This AI template will help you summarize a research paper in seconds


As any STEM student would attest, information overload is a major problem in the scientific community. What if you were told that there is a tool to summarize every research article, so you can find the right ones to read? No, we are not talking about the abstract, but something even simpler.

Researchers from Allen Institute for Artificial Intelligence have developed a AI-powered model which sums up the scientific articles in a few sentences. In other words, it condenses a research paper in TLDR (Too Long; Didn’t Read) format so that you can decide which documents are worth reading. It does this by extracting the most important parts of the summary, introduction, and conclusion sections, creating a snippet to describe the document.

How is it possible? Through GPT-3 style neurolinguistic programming (NLP) techniques, which use deep learning to produce human-like text. First, the researchers trained the model on the English language. Then, they created a dataset of over 5,411 abstracts of computer articles and trained the model on over 20,000 other research articles. The result is a nifty tool that can help you sift through hundreds of articles that may seem relevant, to find the ones that suit your purpose.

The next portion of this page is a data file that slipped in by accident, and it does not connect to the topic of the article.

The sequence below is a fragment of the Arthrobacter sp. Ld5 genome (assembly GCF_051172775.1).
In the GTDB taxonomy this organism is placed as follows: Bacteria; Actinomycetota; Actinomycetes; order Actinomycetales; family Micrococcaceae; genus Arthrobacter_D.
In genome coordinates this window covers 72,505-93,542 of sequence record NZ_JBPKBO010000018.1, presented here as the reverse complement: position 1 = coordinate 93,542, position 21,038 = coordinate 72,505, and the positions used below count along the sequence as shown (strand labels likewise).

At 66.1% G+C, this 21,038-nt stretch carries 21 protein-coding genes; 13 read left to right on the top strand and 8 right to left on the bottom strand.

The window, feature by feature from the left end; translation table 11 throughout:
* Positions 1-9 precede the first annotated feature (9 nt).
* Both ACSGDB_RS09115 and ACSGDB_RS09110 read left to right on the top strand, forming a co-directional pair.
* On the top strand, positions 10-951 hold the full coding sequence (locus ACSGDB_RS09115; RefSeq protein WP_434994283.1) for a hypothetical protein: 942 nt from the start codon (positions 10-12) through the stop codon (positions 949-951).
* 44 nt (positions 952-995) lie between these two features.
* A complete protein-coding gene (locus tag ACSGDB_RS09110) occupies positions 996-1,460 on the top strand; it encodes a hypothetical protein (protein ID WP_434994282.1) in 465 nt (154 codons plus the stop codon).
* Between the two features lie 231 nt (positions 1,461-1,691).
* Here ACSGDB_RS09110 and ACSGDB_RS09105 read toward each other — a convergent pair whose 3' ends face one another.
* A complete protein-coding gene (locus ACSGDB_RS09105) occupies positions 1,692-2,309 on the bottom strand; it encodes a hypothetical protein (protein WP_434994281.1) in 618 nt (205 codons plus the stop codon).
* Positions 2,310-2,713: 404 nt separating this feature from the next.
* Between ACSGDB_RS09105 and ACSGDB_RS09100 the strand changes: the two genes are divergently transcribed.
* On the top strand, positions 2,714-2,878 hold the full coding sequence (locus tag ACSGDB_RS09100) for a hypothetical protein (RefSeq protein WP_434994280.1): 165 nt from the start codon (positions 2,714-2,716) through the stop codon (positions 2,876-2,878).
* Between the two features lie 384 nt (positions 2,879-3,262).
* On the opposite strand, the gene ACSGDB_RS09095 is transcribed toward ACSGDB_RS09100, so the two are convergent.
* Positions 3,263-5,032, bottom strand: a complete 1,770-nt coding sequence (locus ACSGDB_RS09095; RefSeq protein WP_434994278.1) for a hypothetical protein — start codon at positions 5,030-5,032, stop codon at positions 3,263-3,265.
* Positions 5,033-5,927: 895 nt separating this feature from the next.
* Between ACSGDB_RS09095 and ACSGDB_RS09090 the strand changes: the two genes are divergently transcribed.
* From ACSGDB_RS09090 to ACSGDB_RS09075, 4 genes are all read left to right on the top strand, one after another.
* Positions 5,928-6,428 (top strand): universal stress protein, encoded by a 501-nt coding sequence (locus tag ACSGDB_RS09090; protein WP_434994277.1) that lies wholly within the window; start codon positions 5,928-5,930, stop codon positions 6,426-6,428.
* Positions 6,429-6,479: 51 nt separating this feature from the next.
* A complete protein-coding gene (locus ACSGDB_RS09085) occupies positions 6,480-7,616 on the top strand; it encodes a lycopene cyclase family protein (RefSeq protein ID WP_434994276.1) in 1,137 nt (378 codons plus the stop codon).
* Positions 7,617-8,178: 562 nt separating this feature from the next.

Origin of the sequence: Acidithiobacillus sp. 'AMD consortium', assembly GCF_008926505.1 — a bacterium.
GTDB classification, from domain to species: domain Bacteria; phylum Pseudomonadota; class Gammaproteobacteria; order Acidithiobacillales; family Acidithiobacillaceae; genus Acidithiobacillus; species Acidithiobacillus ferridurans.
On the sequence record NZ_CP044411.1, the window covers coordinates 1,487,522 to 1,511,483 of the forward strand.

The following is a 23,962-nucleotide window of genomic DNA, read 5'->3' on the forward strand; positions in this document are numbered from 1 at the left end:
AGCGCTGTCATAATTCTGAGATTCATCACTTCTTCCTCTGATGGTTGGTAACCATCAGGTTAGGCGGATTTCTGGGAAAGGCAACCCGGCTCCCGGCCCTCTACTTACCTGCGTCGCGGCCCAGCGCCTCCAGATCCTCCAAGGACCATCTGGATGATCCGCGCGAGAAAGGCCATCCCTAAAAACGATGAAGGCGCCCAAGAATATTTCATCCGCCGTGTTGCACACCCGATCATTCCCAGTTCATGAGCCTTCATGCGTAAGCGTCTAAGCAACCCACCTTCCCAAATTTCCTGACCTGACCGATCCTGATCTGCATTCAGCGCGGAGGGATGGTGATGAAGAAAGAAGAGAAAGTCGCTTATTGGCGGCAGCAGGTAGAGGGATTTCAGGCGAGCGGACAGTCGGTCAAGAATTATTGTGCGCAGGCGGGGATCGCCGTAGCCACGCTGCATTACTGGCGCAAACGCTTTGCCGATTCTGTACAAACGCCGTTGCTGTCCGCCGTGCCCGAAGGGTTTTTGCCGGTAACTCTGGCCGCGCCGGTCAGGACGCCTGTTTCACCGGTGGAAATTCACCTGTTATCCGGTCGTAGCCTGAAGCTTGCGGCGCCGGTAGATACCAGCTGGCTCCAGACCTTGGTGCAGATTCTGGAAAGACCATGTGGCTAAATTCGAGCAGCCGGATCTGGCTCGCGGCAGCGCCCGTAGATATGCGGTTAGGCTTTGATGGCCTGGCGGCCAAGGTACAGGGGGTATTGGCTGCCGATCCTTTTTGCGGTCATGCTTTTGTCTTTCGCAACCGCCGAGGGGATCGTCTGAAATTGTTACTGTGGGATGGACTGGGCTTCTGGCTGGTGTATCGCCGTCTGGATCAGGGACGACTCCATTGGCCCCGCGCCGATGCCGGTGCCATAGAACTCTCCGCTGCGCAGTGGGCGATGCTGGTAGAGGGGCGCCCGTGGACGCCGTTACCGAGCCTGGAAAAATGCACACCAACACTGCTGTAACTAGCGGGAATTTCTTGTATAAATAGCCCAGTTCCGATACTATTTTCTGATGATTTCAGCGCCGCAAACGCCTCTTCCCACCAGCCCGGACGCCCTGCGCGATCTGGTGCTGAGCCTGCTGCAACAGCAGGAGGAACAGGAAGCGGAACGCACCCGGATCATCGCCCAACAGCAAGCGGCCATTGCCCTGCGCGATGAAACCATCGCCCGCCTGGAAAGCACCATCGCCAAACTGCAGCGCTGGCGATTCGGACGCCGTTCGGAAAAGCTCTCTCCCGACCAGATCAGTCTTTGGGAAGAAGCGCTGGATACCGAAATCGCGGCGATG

Researchers at the Allen Institute have created an AI model to summarize the purpose of any research paper. Source: Allen Institute

Summary of the “extreme” research article

The model has been extended to the Semantic Scholar, which is the Allen Institute for Scientific Literature search engine. Now when you search for a research paper here, it will automatically generate a one sentence summary with your results. This summary focuses on the main contributions of the article, removing the methodological details, which are usually summarized in the abstract.

Isabel Cachola, a doctoral student at Johns Hopkins University, believes it will help researchers quickly decide which articles to add to their reading list. “People often ask why TLDRs are better than summaries, but the two serve completely different purposes. Since TLDRs are 20 words long instead of 200, they are much faster to browse, ”says Daniel S. Weld, leader of the Semantic Scholar research group at the Allen Institute for AI and professor of computer science at the University of Washington.

TLDR functionality is now available in beta for nearly 10 million articles in Semantic Scholar. It’s limited to the IT realm for now, but you can expect it to move into other areas soon. Try it yourself here, then spread the word to your science friends!


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